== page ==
RIYADH: In a bid to develop cooperatives in Saudi Arabia’s agricultural sector, Red Sea Global has launched Red Sea Farms Cooperative, also known as Tamala, the Saudi Press Agency reported.
According to the report, Tamala resulted from complementary national partnerships between the government, private and nonprofit sectors.
It noted that Tamala’s board of directors and general assembly comprises 29 members with experience in the agricultural sector, besides farmers from the local community in the Tabuk region.
One of the key goals outlined in Saudi Arabia’s Vision 2030 is strengthening the agricultural sector and ensuring food security.
RSG CEO John Pagano said that Tamala was established to support the farmers of the Tabuk region in particular.
Pagano added that Tamala will also enhance local content by providing high-quality agricultural products to the tourist destinations developed by RSG.
“Agriculture in the Kingdom has flourished significantly, influenced by government support for the agricultural sector and the Tabuk region, in particular, is characterized by the cultivation of citrus, mangoes and fruits of all kinds,” said Pagano.
He added: “This is a national wealth that ‘Tamala’ will invest, develop and support by all possible means to achieve environmental, social and economic sustainability in this vital sector.”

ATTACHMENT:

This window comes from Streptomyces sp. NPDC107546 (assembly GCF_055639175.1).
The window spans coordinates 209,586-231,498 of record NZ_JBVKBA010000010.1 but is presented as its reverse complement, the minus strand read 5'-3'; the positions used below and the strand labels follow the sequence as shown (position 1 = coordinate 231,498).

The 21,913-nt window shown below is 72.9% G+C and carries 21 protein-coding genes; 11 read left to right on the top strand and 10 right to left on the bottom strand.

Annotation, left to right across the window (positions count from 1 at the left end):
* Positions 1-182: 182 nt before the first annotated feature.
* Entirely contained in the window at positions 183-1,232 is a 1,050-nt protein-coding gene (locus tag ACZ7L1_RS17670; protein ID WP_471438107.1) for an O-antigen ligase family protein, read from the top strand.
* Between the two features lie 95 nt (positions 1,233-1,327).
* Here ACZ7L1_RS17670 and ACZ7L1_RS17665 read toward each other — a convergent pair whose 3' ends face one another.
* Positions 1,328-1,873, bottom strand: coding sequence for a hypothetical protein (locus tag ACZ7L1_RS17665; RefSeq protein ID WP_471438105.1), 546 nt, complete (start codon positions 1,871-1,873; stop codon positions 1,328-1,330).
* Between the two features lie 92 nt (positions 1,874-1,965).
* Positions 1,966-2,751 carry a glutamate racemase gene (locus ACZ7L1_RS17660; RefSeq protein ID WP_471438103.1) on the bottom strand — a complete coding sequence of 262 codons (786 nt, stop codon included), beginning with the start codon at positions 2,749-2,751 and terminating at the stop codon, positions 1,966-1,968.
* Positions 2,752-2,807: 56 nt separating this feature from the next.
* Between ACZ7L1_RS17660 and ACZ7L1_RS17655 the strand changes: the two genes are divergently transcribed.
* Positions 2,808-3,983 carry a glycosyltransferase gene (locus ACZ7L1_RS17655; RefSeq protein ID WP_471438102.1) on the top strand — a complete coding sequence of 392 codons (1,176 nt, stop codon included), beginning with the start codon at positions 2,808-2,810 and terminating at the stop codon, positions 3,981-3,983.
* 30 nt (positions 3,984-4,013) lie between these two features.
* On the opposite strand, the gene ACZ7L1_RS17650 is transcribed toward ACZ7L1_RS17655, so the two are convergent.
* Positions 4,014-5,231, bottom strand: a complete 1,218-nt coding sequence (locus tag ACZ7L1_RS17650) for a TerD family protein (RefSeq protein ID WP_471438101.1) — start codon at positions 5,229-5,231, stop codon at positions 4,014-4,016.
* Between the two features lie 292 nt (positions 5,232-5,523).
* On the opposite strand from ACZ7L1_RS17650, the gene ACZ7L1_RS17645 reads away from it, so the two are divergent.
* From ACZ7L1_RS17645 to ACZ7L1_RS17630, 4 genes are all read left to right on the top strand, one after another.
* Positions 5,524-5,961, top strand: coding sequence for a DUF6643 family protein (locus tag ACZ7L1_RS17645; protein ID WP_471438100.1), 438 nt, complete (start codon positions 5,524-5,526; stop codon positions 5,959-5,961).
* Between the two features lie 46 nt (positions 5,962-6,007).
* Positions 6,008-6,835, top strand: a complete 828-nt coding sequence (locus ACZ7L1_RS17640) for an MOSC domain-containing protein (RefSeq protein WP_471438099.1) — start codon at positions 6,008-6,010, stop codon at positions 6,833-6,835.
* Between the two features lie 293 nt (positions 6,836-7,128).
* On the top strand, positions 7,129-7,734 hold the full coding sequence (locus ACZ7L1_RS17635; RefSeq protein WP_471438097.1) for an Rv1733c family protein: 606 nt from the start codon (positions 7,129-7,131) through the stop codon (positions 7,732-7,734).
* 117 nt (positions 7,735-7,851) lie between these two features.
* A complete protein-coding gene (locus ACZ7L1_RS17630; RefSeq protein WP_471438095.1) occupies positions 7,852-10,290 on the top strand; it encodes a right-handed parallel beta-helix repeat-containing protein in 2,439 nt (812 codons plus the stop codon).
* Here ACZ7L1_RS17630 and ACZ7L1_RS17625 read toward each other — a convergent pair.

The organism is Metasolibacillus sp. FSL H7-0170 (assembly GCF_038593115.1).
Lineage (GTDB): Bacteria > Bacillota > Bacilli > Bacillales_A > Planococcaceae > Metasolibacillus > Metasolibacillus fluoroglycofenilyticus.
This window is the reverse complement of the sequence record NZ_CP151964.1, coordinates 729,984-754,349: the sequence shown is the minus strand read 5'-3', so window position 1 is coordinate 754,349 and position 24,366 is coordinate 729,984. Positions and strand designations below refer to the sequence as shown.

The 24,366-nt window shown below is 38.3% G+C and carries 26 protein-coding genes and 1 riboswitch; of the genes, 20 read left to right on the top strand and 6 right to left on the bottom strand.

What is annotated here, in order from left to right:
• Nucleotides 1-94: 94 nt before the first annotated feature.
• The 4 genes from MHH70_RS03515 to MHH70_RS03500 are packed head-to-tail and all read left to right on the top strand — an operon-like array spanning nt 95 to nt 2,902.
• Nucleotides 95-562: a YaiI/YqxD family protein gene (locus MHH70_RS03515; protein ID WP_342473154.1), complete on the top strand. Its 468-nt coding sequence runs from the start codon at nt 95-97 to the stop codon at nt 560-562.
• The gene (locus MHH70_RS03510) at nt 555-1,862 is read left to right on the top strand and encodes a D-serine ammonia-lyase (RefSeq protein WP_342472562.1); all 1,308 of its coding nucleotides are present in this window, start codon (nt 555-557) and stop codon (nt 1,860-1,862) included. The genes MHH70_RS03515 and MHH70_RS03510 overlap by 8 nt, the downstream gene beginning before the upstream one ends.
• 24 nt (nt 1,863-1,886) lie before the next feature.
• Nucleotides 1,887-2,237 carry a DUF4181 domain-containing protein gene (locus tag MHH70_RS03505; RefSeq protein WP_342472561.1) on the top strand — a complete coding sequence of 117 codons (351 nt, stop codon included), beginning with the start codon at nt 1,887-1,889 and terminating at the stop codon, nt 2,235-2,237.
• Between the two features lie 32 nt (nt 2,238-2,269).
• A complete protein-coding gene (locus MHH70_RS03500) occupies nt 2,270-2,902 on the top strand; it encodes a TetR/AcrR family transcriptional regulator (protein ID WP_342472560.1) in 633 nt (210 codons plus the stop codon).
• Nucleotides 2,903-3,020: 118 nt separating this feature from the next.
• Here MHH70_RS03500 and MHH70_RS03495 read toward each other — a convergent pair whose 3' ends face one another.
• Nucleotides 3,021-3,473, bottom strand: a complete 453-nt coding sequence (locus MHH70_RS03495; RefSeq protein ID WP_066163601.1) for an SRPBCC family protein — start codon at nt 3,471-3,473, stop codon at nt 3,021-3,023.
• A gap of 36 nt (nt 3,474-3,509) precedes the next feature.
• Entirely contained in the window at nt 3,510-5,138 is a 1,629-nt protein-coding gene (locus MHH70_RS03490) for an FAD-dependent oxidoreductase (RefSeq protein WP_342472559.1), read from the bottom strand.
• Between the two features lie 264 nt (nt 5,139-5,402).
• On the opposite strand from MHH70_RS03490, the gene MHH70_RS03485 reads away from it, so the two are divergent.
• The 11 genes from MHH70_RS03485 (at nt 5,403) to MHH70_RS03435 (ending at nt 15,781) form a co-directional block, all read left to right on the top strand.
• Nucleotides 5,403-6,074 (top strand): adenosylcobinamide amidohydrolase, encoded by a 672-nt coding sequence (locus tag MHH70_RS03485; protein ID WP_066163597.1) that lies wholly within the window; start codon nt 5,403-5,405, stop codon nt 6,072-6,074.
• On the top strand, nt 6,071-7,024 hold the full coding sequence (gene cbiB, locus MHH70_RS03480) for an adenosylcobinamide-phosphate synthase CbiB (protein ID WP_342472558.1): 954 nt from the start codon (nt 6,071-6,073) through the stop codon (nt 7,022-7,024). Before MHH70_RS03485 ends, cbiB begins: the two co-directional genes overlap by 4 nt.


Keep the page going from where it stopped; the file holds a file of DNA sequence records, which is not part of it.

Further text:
Tamala Chairman Abdullah Al-Dubaikhi said the cooperative will immensely support the Kingdom’s agricultural sector and benefit more than 3,000 farms in the Tabuk region.
“We have worked during the past period to develop an integrated strategic plan based on the region’s ecosystems, natural and human resources, and we have monitored all the challenges and aspects affecting the development of the agricultural sector in the Tabuk region,” said Al-Dubaikhi.
The Red Sea Project, developed by RSG, is one of the most significant initiatives supporting the Kingdom’s national tourism plan as it gradually diversifies its economy away from oil.
Earlier in June, RSG opened its first mangrove nursery, which aims to plant 50 million trees by 2030.
According to a press release, the mangrove seedlings will be cared for in the nursery for approximately eight months until they grow to 80cm. At that point, they will be carefully transplanted in designated mangrove parks within the destination.